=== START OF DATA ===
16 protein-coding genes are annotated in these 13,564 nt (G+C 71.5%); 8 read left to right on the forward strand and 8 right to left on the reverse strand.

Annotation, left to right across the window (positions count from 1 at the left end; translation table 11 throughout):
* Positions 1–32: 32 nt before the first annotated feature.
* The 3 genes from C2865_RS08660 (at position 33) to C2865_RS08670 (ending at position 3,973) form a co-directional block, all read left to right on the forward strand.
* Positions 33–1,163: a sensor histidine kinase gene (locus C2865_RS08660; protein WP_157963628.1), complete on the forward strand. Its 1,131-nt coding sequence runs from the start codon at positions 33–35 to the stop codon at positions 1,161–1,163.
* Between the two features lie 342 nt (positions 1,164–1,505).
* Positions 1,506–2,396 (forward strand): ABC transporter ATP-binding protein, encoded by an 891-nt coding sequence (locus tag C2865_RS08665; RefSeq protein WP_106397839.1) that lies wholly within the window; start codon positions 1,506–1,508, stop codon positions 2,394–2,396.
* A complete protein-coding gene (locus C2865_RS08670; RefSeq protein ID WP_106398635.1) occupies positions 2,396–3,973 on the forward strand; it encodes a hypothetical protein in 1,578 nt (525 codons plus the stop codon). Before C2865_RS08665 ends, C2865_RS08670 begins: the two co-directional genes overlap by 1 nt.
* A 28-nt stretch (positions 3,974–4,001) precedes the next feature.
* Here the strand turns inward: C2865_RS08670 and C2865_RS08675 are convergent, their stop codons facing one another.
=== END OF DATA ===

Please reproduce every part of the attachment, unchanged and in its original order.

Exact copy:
16 protein-coding genes are annotated in these 13,564 nt (G+C 71.5%); 8 read left to right on the forward strand and 8 right to left on the reverse strand.

Annotation, left to right across the window (positions count from 1 at the left end; translation table 11 throughout):
* Positions 1–32: 32 nt before the first annotated feature.
* The 3 genes from C2865_RS08660 (at position 33) to C2865_RS08670 (ending at position 3,973) form a co-directional block, all read left to right on the forward strand.
* Positions 33–1,163: a sensor histidine kinase gene (locus C2865_RS08660; protein WP_157963628.1), complete on the forward strand. Its 1,131-nt coding sequence runs from the start codon at positions 33–35 to the stop codon at positions 1,161–1,163.
* Between the two features lie 342 nt (positions 1,164–1,505).
* Positions 1,506–2,396 (forward strand): ABC transporter ATP-binding protein, encoded by an 891-nt coding sequence (locus tag C2865_RS08665; RefSeq protein WP_106397839.1) that lies wholly within the window; start codon positions 1,506–1,508, stop codon positions 2,394–2,396.
* A complete protein-coding gene (locus C2865_RS08670; RefSeq protein ID WP_106398635.1) occupies positions 2,396–3,973 on the forward strand; it encodes a hypothetical protein in 1,578 nt (525 codons plus the stop codon). Before C2865_RS08665 ends, C2865_RS08670 begins: the two co-directional genes overlap by 1 nt.
* A 28-nt stretch (positions 3,974–4,001) precedes the next feature.
* Here the strand turns inward: C2865_RS08670 and C2865_RS08675 are convergent, their stop codons facing one another.